Nutsedge resurgence in double-cropped cucumber after methyl bromide chemical alternatives and solarization in tomato

James P. Gilreath, Timothy N. Motis, Bielinski M. Santos


Field studies were conducted during four consecutive tomato (Lycopersicon esculentum Mill.)-cucumber (Cucumis sativus L.) rotations to examine the long-term residual effects of tomato methyl bromide (MBr) alternatives on nutsedge (Cyperus rotundus L. and C. esculentus L.) populations in double-cropped cucumber. Four treatments were established in tomato fields: a) non-treated control; b) MBr + chloropicrin (Pic) (67:33 w/w) at a rate of 350 lb/acre; c) tank-mixed pebulate + napropamide at 4 and 2 lb/acre, respectively, followed by 1,3-dichloropropene (1,3-D) + Pic (83:17 v/v) at 40 gal/acre; and d) napropamide at 2 lb/acre followed by soil solarization for 7 to 8 weeks followed by broadcast application of paraquat at 0.5 lb/acre prior to planting tomatoes. For nutsedge densities, napropamide followed by solarization and paraquat had control equal to MBr + Pic ( = 1.5 plants/ft) during all four cropping seasons. Cucumber plant vigor ratings for pebulate + napropamide followed by 1,3-D + Pic were comparable to MBr + Pic. Marketable yield data proved that fumigation of tomato fields with either MBr + Pic or pebulate + napropamide followed by 1,3-D + Pic had an extended influence on doublecropped cucumber.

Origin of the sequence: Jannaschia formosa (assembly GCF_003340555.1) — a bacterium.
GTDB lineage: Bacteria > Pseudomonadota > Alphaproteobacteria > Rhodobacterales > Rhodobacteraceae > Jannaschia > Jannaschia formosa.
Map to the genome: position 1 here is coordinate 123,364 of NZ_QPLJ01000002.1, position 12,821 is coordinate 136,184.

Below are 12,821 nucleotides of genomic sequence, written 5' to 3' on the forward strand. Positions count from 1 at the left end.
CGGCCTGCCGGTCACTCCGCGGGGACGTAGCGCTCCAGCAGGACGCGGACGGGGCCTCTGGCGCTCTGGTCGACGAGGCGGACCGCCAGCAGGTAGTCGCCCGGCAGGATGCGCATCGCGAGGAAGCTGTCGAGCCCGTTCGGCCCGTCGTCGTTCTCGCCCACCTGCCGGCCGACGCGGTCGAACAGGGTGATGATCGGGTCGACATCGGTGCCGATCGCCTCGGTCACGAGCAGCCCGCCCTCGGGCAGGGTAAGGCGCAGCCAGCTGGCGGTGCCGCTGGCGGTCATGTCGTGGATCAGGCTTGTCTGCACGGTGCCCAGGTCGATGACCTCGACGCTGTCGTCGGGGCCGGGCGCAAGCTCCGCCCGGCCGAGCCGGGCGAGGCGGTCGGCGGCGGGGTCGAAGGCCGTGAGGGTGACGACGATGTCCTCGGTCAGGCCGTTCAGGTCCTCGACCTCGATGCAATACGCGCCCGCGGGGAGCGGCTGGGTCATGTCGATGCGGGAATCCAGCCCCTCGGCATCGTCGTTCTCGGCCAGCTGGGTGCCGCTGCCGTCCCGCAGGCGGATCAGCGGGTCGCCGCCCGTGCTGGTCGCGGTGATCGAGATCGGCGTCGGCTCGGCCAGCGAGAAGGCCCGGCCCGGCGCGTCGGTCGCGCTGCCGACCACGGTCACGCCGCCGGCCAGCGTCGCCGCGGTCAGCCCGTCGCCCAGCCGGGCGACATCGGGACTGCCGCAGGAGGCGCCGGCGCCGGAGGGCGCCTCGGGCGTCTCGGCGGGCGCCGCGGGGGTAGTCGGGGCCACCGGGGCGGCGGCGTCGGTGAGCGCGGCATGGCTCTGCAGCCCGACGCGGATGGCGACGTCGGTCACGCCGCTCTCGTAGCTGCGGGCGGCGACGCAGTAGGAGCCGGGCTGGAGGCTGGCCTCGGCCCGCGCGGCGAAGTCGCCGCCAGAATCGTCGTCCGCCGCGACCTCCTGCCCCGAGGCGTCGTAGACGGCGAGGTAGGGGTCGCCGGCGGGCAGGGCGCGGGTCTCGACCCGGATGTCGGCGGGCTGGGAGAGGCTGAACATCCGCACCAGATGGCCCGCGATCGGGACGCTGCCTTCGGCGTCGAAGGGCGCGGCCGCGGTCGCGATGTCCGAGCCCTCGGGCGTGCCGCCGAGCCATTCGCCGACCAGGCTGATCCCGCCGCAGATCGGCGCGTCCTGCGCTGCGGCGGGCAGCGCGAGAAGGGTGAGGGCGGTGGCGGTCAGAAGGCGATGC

cyperus; nutsedge; soil fumigant; 1,3-dichloropropene; pebulate; napropamide

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Proc. Fla. State Hort. Soc.     ISSN 0886-7283